Loma Linda University Health, Family Medicine received the NCQA Patient-Centered Medical Home (PCMH) Recognition for their advanced primary care practice.

The National Committee for Quality Assurance (NCQA) announced that Loma Linda University Health, Family Medicine has received NCQA Patient-Centered Medical Home (PCMH) Recognition for using evidence-based, patient-centered processes that focus on highly coordinated care and long‐term, participative relationships. The department received Level 3 recognition, the highest-level recognition that an organization can achieve.

The NCQA Patient-Centered Medical Home is a model of primary care that combines teamwork and information technology to improve care, improve patients’ experience of care and reduce costs. Medical homes foster ongoing partnerships between patients and their personal clinicians, instead of approaching care as the sum of episodic office visits. Each patient’s care is overseen by clinician-led care teams that coordinate treatment across the health care system. Research shows that medical homes can lead to higher quality and lower costs, and can improve patient and provider reported experiences of care.

“NCQA Patient-Centered Medical Home Recognition raises the bar in defining high-quality care by emphasizing access, health information technology and coordinated care focused on patients,” said NCQA President Margaret E. O’Kane. “Recognition shows that Loma Linda University Health, Family Medicine, has the tools, systems and resources to provide its patients with the right care at the right time.”

To earn recognition, which is valid for three years, Loma Linda University Health, Family Medicine, demonstrated the ability to meet the program’s key elements, embodying characteristics of the medical home. NCQA standards aligned with the joint principles of the Patient-Centered Medical Home established with the American College of Physicians, the American Academy of Family Physicians, the American Academy of Pediatrics and the American Osteopathic Association.

Family Medicine has been recognized as an advanced primary care practice with a focus on coordinated care. According to Roger Woodruff, MD, chair of the Department of Family Medicine, “the expansion of primary care at Loma Linda University Health is critical and this recognition was the foundation to the kind of growth that is needed.”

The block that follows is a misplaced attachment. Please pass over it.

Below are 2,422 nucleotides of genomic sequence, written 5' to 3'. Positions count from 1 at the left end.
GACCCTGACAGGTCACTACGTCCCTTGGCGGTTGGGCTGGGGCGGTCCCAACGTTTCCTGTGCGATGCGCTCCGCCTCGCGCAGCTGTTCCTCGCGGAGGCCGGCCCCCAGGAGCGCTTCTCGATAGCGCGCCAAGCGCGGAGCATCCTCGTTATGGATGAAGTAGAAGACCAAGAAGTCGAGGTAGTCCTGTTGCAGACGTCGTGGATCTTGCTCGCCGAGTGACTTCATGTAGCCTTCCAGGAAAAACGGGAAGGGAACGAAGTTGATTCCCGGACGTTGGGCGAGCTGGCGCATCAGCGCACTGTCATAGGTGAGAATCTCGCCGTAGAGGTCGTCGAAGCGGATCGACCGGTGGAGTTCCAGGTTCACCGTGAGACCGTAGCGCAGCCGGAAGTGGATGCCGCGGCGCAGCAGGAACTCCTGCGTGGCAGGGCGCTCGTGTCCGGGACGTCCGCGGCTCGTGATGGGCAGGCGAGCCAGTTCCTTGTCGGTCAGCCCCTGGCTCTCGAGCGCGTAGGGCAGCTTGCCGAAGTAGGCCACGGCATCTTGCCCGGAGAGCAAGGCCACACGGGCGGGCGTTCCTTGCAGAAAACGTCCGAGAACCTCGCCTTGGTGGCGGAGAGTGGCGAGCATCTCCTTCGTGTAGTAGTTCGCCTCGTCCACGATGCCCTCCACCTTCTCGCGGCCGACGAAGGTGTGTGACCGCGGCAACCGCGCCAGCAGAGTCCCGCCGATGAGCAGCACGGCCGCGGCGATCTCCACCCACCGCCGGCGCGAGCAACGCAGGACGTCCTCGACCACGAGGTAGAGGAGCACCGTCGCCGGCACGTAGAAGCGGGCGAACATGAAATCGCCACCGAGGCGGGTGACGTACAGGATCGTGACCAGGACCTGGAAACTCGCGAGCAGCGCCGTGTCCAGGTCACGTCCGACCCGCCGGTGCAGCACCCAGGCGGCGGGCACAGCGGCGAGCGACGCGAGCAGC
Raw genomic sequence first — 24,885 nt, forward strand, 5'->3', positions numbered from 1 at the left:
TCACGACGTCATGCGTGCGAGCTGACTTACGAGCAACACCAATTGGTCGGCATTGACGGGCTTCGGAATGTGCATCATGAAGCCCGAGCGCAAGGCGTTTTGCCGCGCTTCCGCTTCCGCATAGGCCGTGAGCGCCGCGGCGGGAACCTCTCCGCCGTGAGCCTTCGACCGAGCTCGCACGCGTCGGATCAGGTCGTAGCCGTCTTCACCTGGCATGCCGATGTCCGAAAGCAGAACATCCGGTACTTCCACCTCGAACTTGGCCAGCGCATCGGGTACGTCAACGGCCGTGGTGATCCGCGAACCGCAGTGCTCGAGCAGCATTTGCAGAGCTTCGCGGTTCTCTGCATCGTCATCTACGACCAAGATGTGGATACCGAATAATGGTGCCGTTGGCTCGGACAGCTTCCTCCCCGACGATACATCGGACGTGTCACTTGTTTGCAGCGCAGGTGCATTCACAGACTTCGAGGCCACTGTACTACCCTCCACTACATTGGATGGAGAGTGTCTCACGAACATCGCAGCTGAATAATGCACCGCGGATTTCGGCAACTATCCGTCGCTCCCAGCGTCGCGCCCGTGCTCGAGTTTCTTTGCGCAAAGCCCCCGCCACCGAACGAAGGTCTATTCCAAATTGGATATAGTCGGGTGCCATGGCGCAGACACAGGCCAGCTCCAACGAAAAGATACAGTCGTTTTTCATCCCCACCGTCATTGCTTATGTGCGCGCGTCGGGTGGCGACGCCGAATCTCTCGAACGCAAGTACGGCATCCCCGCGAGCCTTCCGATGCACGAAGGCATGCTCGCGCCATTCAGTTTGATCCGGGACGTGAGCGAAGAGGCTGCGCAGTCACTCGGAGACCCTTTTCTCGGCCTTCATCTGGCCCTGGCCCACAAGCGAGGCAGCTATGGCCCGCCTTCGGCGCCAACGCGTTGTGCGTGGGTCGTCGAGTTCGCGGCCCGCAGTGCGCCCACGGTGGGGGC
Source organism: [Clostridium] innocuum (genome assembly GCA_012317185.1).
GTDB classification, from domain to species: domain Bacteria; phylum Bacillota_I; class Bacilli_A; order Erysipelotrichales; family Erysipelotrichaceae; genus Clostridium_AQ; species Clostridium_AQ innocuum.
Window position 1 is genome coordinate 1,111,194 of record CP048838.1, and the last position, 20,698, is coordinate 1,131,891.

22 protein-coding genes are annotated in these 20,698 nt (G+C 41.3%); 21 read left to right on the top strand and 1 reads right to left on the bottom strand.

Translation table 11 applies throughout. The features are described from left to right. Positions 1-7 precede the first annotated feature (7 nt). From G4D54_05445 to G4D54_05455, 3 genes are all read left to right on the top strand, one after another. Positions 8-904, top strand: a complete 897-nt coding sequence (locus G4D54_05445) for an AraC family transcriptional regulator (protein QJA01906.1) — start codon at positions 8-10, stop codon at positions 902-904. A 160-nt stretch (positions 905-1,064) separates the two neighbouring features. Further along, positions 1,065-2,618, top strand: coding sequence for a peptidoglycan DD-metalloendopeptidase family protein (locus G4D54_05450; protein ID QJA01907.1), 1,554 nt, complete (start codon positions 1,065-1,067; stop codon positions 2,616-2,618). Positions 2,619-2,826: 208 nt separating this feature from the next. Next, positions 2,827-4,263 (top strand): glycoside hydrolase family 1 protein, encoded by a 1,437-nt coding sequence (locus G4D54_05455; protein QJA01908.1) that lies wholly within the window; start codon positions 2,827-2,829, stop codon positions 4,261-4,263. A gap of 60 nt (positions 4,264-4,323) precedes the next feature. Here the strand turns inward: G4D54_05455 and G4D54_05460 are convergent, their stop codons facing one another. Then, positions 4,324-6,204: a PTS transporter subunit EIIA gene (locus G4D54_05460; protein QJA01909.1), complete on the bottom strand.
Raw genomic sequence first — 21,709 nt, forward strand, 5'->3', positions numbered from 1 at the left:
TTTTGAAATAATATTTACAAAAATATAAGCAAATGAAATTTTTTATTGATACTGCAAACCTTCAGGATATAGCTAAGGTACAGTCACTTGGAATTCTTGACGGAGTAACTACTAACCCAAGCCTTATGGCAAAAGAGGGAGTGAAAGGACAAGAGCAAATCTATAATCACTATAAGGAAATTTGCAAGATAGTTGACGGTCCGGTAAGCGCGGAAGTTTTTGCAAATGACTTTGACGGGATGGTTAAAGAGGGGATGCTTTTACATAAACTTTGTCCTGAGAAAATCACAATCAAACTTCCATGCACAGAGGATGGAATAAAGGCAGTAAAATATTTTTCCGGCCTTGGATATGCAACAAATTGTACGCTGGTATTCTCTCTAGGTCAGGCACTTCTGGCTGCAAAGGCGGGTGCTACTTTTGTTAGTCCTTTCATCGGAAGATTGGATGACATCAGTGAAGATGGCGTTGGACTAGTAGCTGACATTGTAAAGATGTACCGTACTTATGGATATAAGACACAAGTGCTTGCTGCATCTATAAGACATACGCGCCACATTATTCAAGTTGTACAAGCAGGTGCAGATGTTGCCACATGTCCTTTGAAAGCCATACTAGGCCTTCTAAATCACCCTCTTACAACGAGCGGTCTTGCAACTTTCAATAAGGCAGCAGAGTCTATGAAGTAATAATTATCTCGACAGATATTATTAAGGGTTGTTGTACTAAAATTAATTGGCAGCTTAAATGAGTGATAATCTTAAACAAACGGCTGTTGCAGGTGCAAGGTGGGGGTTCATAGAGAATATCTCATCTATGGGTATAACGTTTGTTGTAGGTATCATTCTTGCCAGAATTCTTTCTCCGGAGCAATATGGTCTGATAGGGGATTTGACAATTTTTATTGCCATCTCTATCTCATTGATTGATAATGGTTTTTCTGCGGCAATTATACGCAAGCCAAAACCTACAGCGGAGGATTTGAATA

Under Woodruff’s leadership, a group of staff and physicians spent 18 months collaborating and collecting the documentation needed to apply for this prestigious Recognition. “This was a team effort,” Woodruff said. 

“As Loma Linda University Health Primary Care expands, this is an important step to set our foundation for growth. We anticipate that as Primary Care encompasses other existing sites on campus and as we grow through the region, this will be a Recognition that each location will accomplish. Our goal is to provide the right care at the right time for our patients,” Woodruff said.

Over the last 18 months, Family Medicine has worked on policies and processes that have helped them to achieve greater access to care through the following improvements:

  • Extended office hours
  • Same-day appointments
  • Electronic Visits (E-Visits)
  • Video Visits
  • Enhanced communication through effective use of MyChart
  • 24-hour response to urgent needs

“When a patient can see that you’ve been recognized for leadership, quality and satisfaction, that puts them at ease and improves the likelihood of their own satisfaction,” says Daniel Reichert, MD, medical director of the Department of Family Medicine. “We’re making a contribution to the success of the system as a whole, not just the department, and in the end it’s about providing the very best care for all of our patients.”